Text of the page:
SUSTAINABLE FOOD CONSUMPTION, INVOLVEMENT AND KNOWLEDGE: AN APPLICATION OF THE THEORY OF PLANNED BEHAVIOUR pp. 87-103
Authors: Iris Vermeir, Hogeschool Ghent, Dep. of Business Administration and Public Management, Ghent Univ., Dep. of Marketing, Belgium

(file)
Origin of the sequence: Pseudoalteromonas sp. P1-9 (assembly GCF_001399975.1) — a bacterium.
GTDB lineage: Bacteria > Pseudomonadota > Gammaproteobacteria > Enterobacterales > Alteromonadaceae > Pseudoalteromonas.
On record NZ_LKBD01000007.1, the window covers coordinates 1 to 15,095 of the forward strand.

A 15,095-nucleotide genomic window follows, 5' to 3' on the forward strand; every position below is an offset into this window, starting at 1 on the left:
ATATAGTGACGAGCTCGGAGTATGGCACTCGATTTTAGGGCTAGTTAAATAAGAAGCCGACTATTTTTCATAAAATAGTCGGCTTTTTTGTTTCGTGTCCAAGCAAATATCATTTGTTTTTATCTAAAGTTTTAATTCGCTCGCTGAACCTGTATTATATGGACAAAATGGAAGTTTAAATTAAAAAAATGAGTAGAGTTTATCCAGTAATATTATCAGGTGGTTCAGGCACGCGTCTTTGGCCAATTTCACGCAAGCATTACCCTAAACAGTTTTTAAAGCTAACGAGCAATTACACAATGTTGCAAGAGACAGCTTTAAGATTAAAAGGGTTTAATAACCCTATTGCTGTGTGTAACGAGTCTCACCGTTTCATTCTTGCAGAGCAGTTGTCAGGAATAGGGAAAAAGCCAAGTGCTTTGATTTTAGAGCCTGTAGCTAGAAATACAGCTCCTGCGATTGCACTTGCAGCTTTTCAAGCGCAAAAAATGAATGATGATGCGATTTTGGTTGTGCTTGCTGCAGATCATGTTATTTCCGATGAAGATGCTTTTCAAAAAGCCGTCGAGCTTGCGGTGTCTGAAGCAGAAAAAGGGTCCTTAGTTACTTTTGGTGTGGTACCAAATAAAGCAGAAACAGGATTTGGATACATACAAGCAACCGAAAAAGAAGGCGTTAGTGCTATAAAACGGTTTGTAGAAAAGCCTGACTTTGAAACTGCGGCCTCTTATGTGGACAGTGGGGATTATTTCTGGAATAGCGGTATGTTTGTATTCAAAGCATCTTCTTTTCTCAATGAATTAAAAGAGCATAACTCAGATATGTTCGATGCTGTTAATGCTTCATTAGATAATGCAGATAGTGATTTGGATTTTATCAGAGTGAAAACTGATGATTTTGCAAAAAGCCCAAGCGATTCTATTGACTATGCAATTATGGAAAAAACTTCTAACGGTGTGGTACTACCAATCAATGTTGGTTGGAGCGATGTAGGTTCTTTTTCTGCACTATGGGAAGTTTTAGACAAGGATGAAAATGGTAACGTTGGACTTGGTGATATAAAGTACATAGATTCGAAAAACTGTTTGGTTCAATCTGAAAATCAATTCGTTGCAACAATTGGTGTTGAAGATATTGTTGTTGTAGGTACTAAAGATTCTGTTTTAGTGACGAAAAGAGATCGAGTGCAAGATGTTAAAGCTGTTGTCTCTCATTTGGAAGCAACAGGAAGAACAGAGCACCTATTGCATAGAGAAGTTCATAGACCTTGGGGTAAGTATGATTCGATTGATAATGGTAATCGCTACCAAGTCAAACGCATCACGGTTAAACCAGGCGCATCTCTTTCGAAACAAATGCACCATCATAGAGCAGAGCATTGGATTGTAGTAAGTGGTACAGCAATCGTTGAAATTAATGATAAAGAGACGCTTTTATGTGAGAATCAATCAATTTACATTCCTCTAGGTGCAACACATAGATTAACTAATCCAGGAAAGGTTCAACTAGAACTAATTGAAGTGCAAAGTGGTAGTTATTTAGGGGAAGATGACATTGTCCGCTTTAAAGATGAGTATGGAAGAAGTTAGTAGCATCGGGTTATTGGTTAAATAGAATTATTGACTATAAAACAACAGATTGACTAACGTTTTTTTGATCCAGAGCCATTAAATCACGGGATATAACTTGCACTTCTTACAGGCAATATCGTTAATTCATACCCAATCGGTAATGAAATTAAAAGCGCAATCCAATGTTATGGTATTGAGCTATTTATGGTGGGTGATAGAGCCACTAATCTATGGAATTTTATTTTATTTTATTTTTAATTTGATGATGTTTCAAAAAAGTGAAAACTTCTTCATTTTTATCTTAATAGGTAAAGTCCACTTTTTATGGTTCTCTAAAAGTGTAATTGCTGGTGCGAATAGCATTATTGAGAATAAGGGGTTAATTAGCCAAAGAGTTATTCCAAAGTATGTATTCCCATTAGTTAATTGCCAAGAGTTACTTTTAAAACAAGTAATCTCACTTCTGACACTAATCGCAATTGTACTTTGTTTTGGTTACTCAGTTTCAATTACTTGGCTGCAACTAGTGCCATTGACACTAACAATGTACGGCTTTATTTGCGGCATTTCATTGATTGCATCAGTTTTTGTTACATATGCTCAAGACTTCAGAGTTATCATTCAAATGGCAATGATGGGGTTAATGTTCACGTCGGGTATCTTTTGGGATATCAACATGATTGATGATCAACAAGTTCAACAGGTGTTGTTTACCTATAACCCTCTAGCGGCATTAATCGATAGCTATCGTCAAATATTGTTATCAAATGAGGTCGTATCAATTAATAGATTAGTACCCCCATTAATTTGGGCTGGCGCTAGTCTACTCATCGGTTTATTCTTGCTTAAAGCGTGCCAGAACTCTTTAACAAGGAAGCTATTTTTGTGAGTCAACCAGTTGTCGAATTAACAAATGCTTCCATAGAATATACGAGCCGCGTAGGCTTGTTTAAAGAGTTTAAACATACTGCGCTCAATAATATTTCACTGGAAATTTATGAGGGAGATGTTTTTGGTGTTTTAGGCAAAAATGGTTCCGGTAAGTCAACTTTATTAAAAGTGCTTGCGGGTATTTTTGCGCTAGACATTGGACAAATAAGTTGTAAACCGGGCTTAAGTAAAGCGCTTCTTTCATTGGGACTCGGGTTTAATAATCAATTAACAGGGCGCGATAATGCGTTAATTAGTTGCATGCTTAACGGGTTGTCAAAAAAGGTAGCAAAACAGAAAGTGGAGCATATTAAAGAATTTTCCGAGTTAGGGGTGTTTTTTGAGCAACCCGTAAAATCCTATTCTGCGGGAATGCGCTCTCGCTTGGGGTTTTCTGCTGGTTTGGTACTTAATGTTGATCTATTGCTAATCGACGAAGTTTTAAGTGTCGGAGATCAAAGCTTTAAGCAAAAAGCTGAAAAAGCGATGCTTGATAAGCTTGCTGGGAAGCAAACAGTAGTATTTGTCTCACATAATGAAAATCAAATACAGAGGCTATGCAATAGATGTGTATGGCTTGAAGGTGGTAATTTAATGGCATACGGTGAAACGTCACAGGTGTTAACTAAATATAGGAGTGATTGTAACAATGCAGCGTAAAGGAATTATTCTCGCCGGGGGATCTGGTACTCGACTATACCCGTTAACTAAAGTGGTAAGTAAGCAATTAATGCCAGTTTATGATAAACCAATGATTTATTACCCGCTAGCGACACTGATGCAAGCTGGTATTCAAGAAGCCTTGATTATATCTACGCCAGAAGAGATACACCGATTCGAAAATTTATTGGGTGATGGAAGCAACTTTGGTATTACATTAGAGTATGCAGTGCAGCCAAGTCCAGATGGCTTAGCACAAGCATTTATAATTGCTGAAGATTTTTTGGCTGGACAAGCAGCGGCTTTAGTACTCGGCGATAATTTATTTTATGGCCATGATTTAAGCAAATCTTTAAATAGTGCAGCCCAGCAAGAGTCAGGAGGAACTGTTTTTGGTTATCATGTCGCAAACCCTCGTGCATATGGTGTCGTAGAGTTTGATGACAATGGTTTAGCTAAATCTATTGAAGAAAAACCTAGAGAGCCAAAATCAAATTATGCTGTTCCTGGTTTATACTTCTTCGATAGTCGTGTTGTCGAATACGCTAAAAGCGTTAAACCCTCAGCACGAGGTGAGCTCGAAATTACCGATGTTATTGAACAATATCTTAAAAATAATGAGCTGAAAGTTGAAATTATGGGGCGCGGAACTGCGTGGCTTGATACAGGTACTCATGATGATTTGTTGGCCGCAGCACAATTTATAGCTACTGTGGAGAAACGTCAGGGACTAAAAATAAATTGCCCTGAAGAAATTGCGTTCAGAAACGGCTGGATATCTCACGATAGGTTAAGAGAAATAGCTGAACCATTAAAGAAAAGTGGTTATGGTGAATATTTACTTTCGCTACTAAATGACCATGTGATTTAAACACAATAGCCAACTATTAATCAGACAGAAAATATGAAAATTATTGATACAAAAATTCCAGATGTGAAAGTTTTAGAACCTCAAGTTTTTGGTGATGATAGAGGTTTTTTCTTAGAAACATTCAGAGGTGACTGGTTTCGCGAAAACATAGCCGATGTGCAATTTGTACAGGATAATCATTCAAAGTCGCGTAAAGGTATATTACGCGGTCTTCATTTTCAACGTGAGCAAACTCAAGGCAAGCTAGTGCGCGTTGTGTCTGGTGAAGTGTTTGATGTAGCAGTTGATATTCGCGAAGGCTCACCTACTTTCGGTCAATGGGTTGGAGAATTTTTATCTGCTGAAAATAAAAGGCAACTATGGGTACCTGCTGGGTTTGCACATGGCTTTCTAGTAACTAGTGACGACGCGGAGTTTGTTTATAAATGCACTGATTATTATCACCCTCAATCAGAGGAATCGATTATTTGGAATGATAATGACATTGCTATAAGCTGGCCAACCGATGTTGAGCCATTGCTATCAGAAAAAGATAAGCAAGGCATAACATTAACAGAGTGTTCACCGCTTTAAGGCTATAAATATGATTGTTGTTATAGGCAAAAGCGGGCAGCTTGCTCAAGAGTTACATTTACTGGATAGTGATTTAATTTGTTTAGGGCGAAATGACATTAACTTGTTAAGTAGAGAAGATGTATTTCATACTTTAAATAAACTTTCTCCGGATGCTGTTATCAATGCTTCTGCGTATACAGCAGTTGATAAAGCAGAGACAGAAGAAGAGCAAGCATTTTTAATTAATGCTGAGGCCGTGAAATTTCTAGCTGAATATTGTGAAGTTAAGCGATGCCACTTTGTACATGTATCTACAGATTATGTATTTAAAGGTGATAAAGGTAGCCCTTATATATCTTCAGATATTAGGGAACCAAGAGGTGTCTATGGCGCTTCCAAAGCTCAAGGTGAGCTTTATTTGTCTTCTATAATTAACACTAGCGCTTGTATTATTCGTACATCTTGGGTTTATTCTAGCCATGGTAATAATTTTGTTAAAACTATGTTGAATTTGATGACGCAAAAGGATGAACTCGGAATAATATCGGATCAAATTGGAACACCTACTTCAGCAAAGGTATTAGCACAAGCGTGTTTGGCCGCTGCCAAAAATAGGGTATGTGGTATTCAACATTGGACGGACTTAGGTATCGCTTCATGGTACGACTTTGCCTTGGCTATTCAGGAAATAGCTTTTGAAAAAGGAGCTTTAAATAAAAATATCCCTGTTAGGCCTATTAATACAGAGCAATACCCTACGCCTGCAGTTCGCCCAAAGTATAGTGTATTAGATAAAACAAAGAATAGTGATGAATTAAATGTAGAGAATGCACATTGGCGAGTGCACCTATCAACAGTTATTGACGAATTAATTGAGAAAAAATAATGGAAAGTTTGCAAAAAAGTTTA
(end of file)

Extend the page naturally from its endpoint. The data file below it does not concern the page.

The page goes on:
Abstract: A substantial number of studies show that consumers value the sustainable aspect in a product and that there is a willingness to pay for sustainable products. However, consumers’ behavioural intention in the marketplace is not consistent with their reported attitude towards products with a sustainable dimension. Following the theory of planned behaviour, this study attempts to account for variables which are assumed to have an impact on sustainable consumption. More specifically, we examined if the determinants for purchase intentions according to the theory of planned behaviour are significant according to different levels of individual characteristics. The empirical research builds on a survey with a sample of 414 young consumers, using a questionnaire and an experimental design with manipulation of key constructs through showing advertisements for sustainable dairy. The multiple regression analysis showed that 38% of the variance in intention to consume or purchase sustainable dairy was explained by the combination of attitudes, perceived social influences, perceived consumer effectiveness and perceived availability. In addition, different levels of involvement and knowledge entail different strengths of the determinants. The findings yield public policy and marketing recommendations for stimulating sustainable food consumption among the young.